SI CFP: Microhistory

Microhistory in Management History and Organization Theory

Management & Organizational History

Manuscript deadline: 17 February 2023

Special Issue Editors:

Liv Egholm, Copenhagen Business School
le.mpp@cbs.dk

Michael Heller, Brunel Business School
michael.heller@brunel.ac.uk

Michael Rowlinson, University of Exeter Business School
m.c.rowlinson@exeter.ac.uk

There has been a resurgence of interest in microhistory. The classic texts associated with the subject remain immensely popular: The Cheese and the Worms (Ginzburg, 1992[1976]); The Return of Martin Guerre (Zemon Davis, 1983); and The Great Cat Massacre (Darnton, 1984). These provide a reference point, which has provided the basis for increasing reflection on the theoretical significance and methodological distinctiveness of microhistory (Magnússon & Szijártó, 2013), such as the special issue of Past and Present on ‘Global History and Microhistory’ (Ghobrial, 2019). Attention has also been paid to microhistory from management and business history as well as organization studies (Bourguignon & Floquet, 2019; Decker, 2015).

Microhistory offers an opportunity to reconceptualise relationships which lie at the heart of historical research and historiography: the historical nexus between the particular and the general, agency and structure, the micro and the macro. Microhistorians are known for their methodological habit of reading sources forensically in their search for historical clues. It implies reading historical sources ‘against the grain’ (Decker & McKinlay, 2020, pp. 26-27), or as Levi (2019: 41) puts it, ‘beyond the edge of the page’, carefully looking for what Ginzburg refers to as “unintended evidence” (Ginzburg, 2016). The use of microhistory as a magnifying glass can be seen as the equivalent of a detective’s tool. Sherlock Holmes´ working methods are often used as a metaphor for microhistory’s careful readings and detection of clues (Ginzburg, 2013 (1979)), often within “exceptional normal” cases (Grendi, 1977).

For this reason, the trademark of microhistorical methodology is to trace sources and clues throughout and across archives (Ginzburg, 2013). The names of actors, places, concepts, events, or objects are used as concrete entry points to show how previously unrelated spaces, temporalities, and fields are woven together in practice. This mapping demonstrates great potential in revealing unnoticed relations between, for example, family life and entrepreneurship (Popp & Holt, 2013), religious practices and trade (Trivellato, 2019), or philanthropic gift giving and the establishment of the welfare state (Egholm, 2021).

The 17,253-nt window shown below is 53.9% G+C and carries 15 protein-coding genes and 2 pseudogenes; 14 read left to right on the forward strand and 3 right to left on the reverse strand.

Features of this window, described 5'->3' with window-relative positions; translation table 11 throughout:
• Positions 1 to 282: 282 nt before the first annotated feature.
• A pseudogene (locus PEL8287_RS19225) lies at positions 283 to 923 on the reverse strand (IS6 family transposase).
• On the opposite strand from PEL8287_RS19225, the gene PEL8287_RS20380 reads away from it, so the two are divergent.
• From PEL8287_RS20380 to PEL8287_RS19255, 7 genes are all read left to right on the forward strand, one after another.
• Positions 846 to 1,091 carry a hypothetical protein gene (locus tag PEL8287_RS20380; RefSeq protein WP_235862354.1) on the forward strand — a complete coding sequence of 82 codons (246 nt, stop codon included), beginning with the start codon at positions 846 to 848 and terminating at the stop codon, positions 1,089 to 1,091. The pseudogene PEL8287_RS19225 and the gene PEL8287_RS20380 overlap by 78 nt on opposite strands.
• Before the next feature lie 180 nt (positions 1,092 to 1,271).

The purpose is not to argue for the universal value of the exceptional; it is to show, rather, how discrete historical events challenge our conceptualisations of the universal, and provide essential clues to what can be considered as normal (Ginzburg, 1979; Peltonen, 2001). Accordingly, the reduction of scale is not the study of the “microness” of a phenomenon (Levi, 2019, p. 38). The reduction of scale, rather, provides the historian with a heuristic tool to craft new theories by distorting or amending metanarratives and reformulating historical concepts and relations. Without explicitly mentioning microhistory, a series of organizational phenomena have been reconceptualized from a close reading of sources, with notable examples being the career (McKinlay, 2002), and entrepreneurship (Popp & Holt, 2013. Thus, microhistory shows how, “history is a discipline of general questions and ‘local’ answers” (Levi, 2019, p. 45).

The historic turn (Rowlinson, Hassard, & Decker, 2014) has pushed for a revised understanding of past context as offering more than simply temporal variables for universal theorising (Van Lent & Durepos, 2019). Historical phenomena often remain, however, reduced to consequences or affectations of particular contexts. In contrast, microhistory calls out for a grounding and explanation of the past through analyses of how actors, places, concepts, events or objects interact and are woven together in contradictory and often different fields and interests. In so doing, microhistory exposes how both individuals and social structures of all kinds are produced simultaneously through relationships and processes.

This special issue’s scope is to explore the methodological, ontological, and empirical strengths of microhistory to advance management history and organization studies. Therefore, we invite both theoretical, and theoretically informed empirical submissions that will further the contribution of microhistory in business history, management, and organizational history, as well as management and organization theory.

Questions and topics of interest for the special issue may include:

  1. How does the use of microhistory question, elaborate, or develop macro theories or broader conceptualisations from within the confines of discrete and particular historical studies
  2. How do microhistorical methodologies of reading “beyond the edges of the paper” contradict and undermine broader historical narratives in business and management and organizational history such as Marxism, functionalism, institutionalism, neo-liberalism, the resource-based view of the firm, and economic path dependency?